Adult Tennis

   Frequently Asked Questions

    •   What is NTRP ratings?

    •   How do I use NTRP ratings to get better?

    •   How does NTRP affect USTA League Play?

    •   How do I become a member of the USTA?


  At What Level Do You Play?
NTPR Self Assessment  

  •  Step 1. Begin with level 1.5. Read all categories carefully and then decide which one best describes your present ability level. Be certain that you qualify on all points of all preceding levels as well as those in the level you choose.

  • Step 2. When rating yourself assume you are playing against a player of the same gender and the same ability.
NTPR Playing Levels 
    • 1.5  You have limited experience and are working primarily on getting the ball in play.
    • 2.0  You lack court experience and your strokes need developing. You are familiar with the basic positions for singles and doubles play.
    • 2.5  You are learning to judge where the ball is going, although your court coverage is limited. You can sustain a short rally of slow pace with other players of the same ability.
    • 3.0  You are fairly consistent when hitting medium-paced shots, but are not comfortable with all strokes and lack execution when trying for directional control, depth, or power. Your most common doubles formation is one-up, one-back.

    • 3.5  You have achieved improved stroke dependability with directional control on moderate shots, but need to develop depth and variety. You exhibit more aggressive net play, have improved court coverage and are developing teamwork in doubles.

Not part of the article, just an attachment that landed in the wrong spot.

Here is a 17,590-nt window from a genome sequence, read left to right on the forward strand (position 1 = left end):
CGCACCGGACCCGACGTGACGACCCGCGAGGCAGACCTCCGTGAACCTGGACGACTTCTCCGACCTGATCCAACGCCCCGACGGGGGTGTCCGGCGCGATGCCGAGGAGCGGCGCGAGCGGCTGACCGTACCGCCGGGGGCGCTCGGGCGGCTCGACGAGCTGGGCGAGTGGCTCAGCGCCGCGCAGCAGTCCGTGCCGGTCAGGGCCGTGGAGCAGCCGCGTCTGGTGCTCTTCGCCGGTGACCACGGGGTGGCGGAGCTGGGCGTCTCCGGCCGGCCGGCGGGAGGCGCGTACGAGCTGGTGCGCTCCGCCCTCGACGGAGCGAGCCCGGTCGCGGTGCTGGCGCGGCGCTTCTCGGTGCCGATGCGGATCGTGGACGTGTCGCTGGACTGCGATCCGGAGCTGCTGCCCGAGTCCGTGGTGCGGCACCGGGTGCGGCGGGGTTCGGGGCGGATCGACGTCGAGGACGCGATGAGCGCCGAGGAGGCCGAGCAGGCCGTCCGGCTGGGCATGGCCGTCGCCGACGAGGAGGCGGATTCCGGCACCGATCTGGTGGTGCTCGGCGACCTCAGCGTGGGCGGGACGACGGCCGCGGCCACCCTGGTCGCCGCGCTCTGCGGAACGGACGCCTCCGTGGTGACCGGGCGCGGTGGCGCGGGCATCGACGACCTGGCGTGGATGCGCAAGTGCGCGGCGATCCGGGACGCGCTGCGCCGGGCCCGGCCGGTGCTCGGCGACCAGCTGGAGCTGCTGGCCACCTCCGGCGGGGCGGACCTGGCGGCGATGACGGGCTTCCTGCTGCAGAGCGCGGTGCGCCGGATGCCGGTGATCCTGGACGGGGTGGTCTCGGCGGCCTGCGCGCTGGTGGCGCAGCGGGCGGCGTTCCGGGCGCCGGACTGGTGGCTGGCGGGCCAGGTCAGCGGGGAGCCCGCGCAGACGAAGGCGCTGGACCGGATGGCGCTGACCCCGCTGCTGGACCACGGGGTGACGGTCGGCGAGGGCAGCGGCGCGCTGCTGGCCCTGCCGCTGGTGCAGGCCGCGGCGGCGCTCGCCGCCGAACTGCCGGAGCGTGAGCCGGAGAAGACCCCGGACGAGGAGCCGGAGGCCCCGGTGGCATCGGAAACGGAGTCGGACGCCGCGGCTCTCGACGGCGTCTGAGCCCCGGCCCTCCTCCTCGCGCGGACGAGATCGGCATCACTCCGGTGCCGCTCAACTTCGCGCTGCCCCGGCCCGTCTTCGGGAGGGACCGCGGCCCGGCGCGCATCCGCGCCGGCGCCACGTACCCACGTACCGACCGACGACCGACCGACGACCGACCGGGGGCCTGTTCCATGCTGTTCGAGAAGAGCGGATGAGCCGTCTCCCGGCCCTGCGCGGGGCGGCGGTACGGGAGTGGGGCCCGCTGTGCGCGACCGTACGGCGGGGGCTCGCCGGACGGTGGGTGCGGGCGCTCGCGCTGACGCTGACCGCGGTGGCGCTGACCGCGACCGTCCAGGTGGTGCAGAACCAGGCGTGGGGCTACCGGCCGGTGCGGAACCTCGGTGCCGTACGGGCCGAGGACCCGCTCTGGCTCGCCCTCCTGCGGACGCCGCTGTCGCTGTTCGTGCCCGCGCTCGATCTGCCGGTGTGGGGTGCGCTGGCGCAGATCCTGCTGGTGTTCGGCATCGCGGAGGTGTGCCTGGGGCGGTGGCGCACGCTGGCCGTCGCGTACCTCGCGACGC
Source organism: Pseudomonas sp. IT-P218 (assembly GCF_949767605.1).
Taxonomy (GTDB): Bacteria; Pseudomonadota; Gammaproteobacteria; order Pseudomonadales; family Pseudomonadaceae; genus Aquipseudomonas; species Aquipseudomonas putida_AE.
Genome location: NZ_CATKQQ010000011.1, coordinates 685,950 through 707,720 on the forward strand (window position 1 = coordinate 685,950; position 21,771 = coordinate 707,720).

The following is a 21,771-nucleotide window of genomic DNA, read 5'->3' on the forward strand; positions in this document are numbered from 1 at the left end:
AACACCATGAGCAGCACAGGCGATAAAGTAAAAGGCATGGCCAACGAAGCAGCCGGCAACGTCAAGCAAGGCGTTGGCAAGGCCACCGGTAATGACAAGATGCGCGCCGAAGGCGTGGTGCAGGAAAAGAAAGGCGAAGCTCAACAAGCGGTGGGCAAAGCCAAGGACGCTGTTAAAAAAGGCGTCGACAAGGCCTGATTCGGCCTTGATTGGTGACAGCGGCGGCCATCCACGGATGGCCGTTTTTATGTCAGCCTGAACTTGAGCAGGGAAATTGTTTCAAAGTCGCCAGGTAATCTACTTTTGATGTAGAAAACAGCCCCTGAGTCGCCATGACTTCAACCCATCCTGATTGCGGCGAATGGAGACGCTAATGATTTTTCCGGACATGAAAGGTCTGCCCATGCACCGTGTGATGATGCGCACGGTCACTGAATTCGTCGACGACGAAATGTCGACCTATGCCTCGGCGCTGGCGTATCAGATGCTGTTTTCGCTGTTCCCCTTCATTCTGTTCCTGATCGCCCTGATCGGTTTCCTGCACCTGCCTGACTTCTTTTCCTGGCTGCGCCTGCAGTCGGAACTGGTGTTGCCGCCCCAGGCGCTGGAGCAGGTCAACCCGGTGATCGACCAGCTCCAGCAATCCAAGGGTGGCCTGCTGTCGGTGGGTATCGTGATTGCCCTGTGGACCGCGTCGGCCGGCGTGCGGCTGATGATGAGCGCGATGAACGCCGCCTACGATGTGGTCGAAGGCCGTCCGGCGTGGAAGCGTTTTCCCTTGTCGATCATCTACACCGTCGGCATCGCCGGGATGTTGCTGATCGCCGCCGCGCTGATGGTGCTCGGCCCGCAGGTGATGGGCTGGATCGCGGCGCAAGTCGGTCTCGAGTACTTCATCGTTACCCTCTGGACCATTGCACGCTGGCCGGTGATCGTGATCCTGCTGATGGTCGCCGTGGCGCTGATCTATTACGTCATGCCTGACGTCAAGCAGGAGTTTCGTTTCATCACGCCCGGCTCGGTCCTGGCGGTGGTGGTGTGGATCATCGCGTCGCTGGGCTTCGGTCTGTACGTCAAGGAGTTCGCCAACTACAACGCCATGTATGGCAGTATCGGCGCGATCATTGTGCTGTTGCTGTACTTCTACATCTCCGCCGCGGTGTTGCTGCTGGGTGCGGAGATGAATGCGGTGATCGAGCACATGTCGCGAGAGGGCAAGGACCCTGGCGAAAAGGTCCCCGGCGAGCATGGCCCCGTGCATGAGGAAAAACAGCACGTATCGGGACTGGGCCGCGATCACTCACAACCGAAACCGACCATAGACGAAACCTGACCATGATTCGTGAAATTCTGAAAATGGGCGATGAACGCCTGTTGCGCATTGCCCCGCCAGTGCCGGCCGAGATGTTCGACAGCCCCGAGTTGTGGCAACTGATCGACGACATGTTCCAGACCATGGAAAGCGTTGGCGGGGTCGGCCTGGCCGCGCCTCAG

• 4.0  You have dependable strokes, including directional control and depth on both forehand and backhand sides on moderate-paced shots. You can use lobs, overheads, approach shots and volleys with some success and occasionally force errors when serving. Rallies may be lost due to impatience. Teamwork in doubles is evident. 
    • 4.5  You have developed your use of power and spin and can handle pace. You have sound footwork, can control depth of shots, and attempt to vary game plan according to your opponents. You can hit first serves with power and accuracy and place the second serve. You tend to over-hit on difficult shots. Aggressive net play is common in doubles.

    • 5.0  You have good shot anticipation and frequently have an outstanding shot or attribute around which a game may be structured. You can regularly hit winners or force errors off of short balls and can put away volleys. You can successfully execute lobs, drop shots, half volleys, overhead smashes, and have good depth and spin on most second serves.